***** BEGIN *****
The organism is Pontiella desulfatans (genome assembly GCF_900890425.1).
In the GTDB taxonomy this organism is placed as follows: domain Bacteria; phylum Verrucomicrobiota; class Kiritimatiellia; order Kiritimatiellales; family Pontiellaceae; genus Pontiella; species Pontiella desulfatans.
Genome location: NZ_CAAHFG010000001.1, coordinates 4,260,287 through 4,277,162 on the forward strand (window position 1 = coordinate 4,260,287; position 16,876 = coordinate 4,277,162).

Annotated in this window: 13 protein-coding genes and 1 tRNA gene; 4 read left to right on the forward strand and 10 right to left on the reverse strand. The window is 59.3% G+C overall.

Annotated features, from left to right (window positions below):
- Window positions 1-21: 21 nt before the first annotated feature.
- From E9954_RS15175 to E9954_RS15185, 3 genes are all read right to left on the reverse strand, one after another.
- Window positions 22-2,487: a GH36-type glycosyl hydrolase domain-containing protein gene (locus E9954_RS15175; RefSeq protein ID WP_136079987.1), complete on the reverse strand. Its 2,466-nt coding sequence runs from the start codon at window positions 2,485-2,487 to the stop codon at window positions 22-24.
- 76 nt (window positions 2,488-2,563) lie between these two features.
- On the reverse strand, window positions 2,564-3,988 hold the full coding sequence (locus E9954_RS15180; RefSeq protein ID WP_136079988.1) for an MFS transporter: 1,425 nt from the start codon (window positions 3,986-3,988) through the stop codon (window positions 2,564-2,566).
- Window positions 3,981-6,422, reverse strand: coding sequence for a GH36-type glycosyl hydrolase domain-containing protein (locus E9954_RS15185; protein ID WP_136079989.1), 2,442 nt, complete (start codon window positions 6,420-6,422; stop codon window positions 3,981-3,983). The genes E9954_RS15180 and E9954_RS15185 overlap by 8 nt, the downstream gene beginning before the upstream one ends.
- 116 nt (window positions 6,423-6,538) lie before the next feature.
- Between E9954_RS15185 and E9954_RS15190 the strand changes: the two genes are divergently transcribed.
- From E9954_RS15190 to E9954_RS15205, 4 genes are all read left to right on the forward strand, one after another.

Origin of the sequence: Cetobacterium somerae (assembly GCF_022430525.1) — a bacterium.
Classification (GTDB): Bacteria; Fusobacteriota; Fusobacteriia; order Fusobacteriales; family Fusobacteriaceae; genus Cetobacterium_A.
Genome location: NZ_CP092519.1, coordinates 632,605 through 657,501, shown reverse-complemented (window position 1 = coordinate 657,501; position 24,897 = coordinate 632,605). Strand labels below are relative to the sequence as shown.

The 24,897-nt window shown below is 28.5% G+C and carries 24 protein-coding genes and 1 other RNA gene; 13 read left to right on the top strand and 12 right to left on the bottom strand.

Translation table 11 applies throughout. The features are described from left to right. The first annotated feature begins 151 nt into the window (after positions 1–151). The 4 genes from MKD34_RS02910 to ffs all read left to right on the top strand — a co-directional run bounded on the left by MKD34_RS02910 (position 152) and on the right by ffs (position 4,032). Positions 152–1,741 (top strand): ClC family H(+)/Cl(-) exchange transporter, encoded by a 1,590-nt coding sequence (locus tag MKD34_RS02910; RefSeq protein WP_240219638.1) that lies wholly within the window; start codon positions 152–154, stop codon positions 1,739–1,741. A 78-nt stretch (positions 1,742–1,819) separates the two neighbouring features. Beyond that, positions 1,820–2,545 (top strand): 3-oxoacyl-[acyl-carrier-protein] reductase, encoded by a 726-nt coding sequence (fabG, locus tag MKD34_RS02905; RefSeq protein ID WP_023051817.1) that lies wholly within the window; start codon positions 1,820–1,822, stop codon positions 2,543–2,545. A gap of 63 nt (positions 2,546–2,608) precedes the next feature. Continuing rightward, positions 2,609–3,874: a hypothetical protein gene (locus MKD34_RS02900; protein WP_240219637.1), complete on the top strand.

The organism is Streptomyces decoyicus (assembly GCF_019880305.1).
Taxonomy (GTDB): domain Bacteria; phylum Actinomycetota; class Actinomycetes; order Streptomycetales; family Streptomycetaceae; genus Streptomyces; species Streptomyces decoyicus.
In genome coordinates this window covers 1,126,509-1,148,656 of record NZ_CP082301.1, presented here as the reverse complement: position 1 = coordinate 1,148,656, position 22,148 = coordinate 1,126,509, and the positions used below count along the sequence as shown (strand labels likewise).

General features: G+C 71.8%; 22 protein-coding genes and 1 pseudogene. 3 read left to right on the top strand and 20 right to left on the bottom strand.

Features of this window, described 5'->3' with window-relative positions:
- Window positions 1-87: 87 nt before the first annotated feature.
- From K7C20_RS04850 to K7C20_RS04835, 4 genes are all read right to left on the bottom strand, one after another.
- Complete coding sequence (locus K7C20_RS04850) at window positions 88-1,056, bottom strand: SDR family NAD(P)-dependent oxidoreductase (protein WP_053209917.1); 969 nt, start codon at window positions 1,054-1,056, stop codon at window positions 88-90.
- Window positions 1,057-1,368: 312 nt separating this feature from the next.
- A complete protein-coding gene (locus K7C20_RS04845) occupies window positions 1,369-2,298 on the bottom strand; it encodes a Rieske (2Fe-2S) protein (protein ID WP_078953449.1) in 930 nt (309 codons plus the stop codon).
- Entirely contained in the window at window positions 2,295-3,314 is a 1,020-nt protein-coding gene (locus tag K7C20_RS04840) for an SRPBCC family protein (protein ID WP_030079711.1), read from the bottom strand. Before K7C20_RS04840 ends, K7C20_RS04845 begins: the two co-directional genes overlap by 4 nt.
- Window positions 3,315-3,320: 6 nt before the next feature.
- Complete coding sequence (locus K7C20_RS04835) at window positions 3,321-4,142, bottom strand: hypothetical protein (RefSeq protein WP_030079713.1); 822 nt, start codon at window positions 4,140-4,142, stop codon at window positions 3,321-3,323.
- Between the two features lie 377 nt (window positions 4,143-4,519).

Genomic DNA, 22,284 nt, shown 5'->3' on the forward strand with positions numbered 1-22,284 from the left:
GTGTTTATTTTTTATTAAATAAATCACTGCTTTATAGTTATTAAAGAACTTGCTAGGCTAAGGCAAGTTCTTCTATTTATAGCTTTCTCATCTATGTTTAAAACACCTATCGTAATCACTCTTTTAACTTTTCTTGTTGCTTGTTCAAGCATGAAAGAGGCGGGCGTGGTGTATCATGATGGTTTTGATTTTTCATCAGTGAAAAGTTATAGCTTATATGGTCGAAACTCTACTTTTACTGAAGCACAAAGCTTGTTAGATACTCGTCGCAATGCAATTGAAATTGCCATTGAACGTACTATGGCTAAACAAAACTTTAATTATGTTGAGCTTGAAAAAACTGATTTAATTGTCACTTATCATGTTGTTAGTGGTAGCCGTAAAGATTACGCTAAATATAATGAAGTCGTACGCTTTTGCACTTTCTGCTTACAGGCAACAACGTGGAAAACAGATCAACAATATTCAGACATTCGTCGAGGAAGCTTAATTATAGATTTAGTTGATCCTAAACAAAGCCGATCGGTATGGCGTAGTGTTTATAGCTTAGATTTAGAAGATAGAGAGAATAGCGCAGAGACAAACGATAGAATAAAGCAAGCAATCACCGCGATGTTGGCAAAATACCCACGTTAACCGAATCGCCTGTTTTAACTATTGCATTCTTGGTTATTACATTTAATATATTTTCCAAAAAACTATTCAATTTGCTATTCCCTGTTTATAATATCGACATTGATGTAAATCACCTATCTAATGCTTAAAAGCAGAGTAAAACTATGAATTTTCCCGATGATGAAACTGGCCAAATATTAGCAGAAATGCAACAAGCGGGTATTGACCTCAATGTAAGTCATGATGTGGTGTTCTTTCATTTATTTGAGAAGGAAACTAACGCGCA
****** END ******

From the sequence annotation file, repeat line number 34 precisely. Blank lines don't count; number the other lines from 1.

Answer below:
Genomic DNA, 22,284 nt, shown 5'->3' on the forward strand with positions numbered 1-22,284 from the left: